That doesn't happen if you search the Internet Archive here, but you also lose some of their features. Also, TheOldNet also uses the Internet Archive in their search feature, so you should get the
same results here that you would there if you choose that option.
What are Top Searches?
Those are the most searched queries on the website, the more people search for a term, the higher that term is gong to rank on that list.
What are Old'aVista Highlights?
Those are the most clicked search results, every time a search result is clicked, the service registers it in its database and the highest ranking ones are listed on the homepage.
What is Cool Places?
Those are websites that I think are cool and you should check out. I'll add more of them later on.
What are Directories?
Directories, in this context, refer to the archived Yahoo Directories that have been revived on Old'aVista. Although it's possible to explore the old Yahoo Directories using the Wayback Machine, that method often leads to stumbling upon broken links and restricts browsing to only one year's directory at a time. To address these issues, Old'aVista has extracted content from the Yahoo Directories spanning the years 1996 to 2003 and stored it in its database, while discarding any links that were no longer functional. This has resulted in a more streamlined and user-friendly navigation experience for those interested in perusing the original Yahoo Directories.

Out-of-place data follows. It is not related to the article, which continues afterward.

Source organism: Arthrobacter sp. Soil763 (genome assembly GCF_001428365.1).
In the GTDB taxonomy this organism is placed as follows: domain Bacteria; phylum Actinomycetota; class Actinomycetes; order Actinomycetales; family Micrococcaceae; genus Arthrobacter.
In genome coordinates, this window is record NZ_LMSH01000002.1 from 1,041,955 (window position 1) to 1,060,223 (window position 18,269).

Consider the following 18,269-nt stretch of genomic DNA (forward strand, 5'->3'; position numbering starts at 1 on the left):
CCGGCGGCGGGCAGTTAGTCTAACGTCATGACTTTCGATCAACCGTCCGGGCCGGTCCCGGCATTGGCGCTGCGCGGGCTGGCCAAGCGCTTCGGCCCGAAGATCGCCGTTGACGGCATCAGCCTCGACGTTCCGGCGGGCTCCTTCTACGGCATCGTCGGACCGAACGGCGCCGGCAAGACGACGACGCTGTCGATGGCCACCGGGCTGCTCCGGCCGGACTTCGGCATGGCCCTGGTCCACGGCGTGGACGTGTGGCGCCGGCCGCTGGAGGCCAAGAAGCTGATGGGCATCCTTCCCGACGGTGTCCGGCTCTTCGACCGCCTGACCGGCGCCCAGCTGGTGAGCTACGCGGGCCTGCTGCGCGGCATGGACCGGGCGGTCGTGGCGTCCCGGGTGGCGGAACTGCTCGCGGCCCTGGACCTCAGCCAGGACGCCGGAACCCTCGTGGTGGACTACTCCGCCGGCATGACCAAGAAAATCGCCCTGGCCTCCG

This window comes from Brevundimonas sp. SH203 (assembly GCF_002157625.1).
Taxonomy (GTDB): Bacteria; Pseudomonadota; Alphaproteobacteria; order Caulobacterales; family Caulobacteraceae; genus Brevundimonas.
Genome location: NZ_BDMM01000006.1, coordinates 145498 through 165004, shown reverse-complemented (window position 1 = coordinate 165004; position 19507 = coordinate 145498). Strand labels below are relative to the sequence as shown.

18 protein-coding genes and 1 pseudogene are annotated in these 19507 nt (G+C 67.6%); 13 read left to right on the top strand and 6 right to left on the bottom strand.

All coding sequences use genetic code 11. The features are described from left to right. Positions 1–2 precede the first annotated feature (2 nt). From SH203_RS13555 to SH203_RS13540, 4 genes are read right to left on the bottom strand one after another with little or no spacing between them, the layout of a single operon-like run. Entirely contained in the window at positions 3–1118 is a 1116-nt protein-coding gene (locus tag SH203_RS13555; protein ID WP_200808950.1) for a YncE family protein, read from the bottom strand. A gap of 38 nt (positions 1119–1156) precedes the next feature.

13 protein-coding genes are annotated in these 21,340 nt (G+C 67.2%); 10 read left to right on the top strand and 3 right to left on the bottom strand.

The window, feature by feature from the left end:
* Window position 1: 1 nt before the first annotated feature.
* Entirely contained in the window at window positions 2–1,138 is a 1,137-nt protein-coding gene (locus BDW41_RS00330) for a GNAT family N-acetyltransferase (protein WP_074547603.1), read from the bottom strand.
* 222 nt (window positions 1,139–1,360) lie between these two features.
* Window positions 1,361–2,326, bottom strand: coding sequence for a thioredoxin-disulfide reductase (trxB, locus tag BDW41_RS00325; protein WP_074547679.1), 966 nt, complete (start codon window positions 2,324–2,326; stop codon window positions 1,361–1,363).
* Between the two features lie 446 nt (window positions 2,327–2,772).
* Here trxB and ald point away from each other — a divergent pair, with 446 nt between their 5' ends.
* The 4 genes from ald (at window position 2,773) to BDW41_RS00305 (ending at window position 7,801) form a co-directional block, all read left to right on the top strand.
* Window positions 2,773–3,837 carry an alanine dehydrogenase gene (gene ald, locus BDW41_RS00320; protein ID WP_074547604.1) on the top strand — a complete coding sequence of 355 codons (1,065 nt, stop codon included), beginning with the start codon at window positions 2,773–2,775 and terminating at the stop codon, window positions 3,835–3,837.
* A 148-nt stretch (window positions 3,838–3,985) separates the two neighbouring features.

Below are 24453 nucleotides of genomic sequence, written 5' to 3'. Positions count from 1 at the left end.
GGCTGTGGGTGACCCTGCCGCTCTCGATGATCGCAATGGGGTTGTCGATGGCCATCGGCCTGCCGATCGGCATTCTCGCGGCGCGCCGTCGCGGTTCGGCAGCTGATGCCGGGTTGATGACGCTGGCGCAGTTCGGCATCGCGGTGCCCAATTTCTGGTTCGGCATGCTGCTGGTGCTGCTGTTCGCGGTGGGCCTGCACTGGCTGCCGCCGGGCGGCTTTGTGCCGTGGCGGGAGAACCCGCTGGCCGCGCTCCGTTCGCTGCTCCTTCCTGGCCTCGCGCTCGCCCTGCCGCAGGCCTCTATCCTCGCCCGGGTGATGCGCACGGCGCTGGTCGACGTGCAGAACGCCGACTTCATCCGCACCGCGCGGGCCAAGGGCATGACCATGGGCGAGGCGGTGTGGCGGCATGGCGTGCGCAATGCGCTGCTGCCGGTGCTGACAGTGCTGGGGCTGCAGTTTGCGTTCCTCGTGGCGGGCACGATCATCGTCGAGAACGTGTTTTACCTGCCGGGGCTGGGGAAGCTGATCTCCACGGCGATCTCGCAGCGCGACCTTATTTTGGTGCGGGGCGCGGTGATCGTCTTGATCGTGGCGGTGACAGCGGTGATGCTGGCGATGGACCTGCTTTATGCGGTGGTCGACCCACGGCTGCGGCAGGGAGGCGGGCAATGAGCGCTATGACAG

What are the Years next to the Directories names?
The years appended to the directory names denote the initial year when that specific directory was first discovered. This becomes particularly helpful when multiple sub-directories share the same name, as a result of their URLs changing over time. It essentially assists in distinguishing between different versions of the same-named directories based on the year of their first appearance while they were being scraped.
What is the @ symbol next to a Directory name?
The presence of an @ symbol next to a Directory name serves as an indicator that the said Directory also exists as a sub-directory within other Directories.
What is the meaning of the sunglasses symbol placed next to a website within a Directory?
Originally used by Yahoo, the sunglasses symbol signifies that a particular website possesses a design or content that distinguishes it from the rest. Old'aVista has decided to maintain this emblem to denote the same.
What do the [IA] and [Direct] links signify next to a website's title in a Directory?
When you select the link associated with a website's title, it takes you to the site through TheOldNet. However, clicking the [IA] link will load the webpage via the Internet Archive. The [Direct] link is provided to directly load the site, which is especially useful if you're utilizing a proxy service such as TheOldNet Proxy.
What does it mean when a favicon appears next to a website title within a Directory?
The presence of a favicon next to a website title within a Directory signifies that the website was hosted on a specific platform such as Geocities, Angelfire, AOL Hometown, Xoom, or FortuneCity. If the website was not hosted on any of these platforms, no favicon will be displayed.